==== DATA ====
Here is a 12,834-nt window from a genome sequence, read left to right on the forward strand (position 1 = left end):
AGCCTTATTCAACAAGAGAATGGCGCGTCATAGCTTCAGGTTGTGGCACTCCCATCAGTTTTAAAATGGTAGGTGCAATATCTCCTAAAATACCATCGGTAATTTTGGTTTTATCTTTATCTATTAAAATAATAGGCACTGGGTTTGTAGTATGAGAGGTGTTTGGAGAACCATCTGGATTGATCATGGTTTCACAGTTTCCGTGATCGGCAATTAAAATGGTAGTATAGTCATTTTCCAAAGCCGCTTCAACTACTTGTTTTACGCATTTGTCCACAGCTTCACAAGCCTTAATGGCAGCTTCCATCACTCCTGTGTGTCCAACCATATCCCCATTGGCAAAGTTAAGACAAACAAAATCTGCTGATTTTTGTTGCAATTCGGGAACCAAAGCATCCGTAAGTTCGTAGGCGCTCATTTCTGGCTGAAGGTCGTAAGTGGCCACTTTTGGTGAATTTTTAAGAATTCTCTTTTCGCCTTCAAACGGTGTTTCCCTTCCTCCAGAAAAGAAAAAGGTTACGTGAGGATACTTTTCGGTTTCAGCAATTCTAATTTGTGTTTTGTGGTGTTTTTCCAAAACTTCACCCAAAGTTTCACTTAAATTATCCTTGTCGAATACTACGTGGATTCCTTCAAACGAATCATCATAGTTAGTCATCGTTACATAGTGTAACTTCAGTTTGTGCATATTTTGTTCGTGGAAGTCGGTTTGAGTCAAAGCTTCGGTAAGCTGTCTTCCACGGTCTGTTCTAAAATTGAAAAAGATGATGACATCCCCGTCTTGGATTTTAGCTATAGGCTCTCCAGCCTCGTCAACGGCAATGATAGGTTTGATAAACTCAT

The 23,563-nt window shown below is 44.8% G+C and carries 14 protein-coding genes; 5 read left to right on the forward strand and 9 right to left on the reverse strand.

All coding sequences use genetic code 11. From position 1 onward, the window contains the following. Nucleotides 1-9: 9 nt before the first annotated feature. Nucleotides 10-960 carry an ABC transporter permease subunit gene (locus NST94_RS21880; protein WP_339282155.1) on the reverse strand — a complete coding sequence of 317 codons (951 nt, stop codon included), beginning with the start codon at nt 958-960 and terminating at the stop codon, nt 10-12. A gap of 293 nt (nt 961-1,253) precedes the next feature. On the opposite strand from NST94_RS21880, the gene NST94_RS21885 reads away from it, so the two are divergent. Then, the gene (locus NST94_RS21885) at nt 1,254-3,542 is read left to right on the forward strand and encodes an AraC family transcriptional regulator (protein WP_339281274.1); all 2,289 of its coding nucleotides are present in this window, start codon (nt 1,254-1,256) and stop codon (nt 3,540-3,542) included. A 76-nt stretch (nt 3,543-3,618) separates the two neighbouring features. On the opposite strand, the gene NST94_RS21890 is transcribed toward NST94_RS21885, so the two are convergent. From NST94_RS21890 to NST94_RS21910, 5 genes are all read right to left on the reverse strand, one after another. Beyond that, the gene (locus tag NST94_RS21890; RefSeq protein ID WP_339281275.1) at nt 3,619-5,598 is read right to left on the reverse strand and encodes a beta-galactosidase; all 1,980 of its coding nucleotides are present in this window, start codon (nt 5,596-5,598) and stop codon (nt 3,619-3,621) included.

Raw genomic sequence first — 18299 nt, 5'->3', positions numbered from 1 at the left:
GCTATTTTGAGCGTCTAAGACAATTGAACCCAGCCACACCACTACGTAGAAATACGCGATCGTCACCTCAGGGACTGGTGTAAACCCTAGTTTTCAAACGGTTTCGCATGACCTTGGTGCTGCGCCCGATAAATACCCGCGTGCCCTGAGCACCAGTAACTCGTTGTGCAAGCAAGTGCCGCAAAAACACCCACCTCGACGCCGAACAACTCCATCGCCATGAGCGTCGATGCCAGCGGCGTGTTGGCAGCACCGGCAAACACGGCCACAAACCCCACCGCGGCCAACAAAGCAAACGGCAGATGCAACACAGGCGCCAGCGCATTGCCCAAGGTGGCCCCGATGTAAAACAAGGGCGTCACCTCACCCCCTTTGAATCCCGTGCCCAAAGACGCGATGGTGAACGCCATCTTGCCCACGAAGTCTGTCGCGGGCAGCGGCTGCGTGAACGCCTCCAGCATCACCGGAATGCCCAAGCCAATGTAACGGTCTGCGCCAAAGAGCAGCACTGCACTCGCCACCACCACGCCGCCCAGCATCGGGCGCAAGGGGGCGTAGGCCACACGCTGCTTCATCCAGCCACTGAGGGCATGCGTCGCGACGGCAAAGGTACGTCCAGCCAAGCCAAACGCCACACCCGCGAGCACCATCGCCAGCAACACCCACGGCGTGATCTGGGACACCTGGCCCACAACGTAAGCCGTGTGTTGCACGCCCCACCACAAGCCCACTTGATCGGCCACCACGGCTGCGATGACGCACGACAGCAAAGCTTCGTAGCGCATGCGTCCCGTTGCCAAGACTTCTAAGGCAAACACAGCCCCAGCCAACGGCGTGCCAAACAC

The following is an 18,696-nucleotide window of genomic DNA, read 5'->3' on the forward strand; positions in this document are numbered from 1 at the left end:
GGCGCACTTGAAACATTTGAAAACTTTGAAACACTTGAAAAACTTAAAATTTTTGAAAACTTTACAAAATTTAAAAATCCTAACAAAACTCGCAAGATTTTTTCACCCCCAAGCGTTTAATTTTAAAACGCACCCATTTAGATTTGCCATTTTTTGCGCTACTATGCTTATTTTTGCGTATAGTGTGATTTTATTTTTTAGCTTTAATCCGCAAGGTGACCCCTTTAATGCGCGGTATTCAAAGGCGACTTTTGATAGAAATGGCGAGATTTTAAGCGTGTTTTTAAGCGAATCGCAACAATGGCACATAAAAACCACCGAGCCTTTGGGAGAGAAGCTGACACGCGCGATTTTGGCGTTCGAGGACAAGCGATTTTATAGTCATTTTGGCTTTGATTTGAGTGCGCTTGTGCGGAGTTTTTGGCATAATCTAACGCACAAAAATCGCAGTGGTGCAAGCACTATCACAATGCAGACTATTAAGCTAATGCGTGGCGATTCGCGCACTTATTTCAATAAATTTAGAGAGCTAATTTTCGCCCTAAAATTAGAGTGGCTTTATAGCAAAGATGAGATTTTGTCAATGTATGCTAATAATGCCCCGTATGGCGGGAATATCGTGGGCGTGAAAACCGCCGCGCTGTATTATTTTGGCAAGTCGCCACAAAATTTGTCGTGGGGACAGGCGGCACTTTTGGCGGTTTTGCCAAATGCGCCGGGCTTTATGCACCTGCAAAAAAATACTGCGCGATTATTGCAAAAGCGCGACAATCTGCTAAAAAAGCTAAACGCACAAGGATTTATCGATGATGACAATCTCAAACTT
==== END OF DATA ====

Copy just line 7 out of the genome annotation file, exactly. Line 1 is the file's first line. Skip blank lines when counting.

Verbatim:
The following is an 18,696-nucleotide window of genomic DNA, read 5'->3' on the forward strand; positions in this document are numbered from 1 at the left end: